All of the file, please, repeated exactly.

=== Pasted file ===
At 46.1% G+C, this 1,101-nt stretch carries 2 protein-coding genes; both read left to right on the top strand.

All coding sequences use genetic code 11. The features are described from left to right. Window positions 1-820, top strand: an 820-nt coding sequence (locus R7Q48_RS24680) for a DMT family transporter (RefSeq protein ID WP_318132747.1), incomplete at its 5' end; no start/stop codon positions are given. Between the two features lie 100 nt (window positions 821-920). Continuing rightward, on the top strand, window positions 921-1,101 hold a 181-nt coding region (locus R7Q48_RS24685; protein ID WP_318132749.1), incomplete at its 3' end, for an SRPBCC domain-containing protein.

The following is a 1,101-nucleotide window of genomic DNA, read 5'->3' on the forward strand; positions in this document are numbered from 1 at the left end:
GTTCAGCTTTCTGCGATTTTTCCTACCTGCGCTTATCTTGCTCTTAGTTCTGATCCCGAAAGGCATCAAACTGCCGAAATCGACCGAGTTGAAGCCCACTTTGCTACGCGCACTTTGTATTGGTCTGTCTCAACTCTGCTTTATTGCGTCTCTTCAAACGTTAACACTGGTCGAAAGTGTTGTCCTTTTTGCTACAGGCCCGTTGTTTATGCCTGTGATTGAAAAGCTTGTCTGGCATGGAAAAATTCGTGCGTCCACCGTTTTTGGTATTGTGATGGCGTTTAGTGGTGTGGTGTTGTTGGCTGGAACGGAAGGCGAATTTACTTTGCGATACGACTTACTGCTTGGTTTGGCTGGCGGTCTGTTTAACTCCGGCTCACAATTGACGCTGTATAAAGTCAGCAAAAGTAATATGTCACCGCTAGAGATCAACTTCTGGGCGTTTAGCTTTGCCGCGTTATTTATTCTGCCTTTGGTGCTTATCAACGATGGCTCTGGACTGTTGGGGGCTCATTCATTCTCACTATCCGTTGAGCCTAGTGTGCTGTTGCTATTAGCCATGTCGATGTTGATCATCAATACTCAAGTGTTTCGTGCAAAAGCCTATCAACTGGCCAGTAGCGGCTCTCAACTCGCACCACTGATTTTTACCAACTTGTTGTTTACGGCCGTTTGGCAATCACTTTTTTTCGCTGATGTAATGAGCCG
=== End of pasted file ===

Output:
At 46.1% G+C, this 1,101-nt stretch carries 2 protein-coding genes; both read left to right on the top strand.

All coding sequences use genetic code 11. The features are described from left to right. Window positions 1-820, top strand: an 820-nt coding sequence (locus R7Q48_RS24680) for a DMT family transporter (RefSeq protein ID WP_318132747.1), incomplete at its 5' end; no start/stop codon positions are given. Between the two features lie 100 nt (window positions 821-920). Continuing rightward, on the top strand, window positions 921-1,101 hold a 181-nt coding region (locus R7Q48_RS24685; protein ID WP_318132749.1), incomplete at its 3' end, for an SRPBCC domain-containing protein.

The following is a 1,101-nucleotide window of genomic DNA, read 5'->3' on the forward strand; positions in this document are numbered from 1 at the left end:
GTTCAGCTTTCTGCGATTTTTCCTACCTGCGCTTATCTTGCTCTTAGTTCTGATCCCGAAAGGCATCAAACTGCCGAAATCGACCGAGTTGAAGCCCACTTTGCTACGCGCACTTTGTATTGGTCTGTCTCAACTCTGCTTTATTGCGTCTCTTCAAACGTTAACACTGGTCGAAAGTGTTGTCCTTTTTGCTACAGGCCCGTTGTTTATGCCTGTGATTGAAAAGCTTGTCTGGCATGGAAAAATTCGTGCGTCCACCGTTTTTGGTATTGTGATGGCGTTTAGTGGTGTGGTGTTGTTGGCTGGAACGGAAGGCGAATTTACTTTGCGATACGACTTACTGCTTGGTTTGGCTGGCGGTCTGTTTAACTCCGGCTCACAATTGACGCTGTATAAAGTCAGCAAAAGTAATATGTCACCGCTAGAGATCAACTTCTGGGCGTTTAGCTTTGCCGCGTTATTTATTCTGCCTTTGGTGCTTATCAACGATGGCTCTGGACTGTTGGGGGCTCATTCATTCTCACTATCCGTTGAGCCTAGTGTGCTGTTGCTATTAGCCATGTCGATGTTGATCATCAATACTCAAGTGTTTCGTGCAAAAGCCTATCAACTGGCCAGTAGCGGCTCTCAACTCGCACCACTGATTTTTACCAACTTGTTGTTTACGGCCGTTTGGCAATCACTTTTTTTCGCTGATGTAATGAGCCG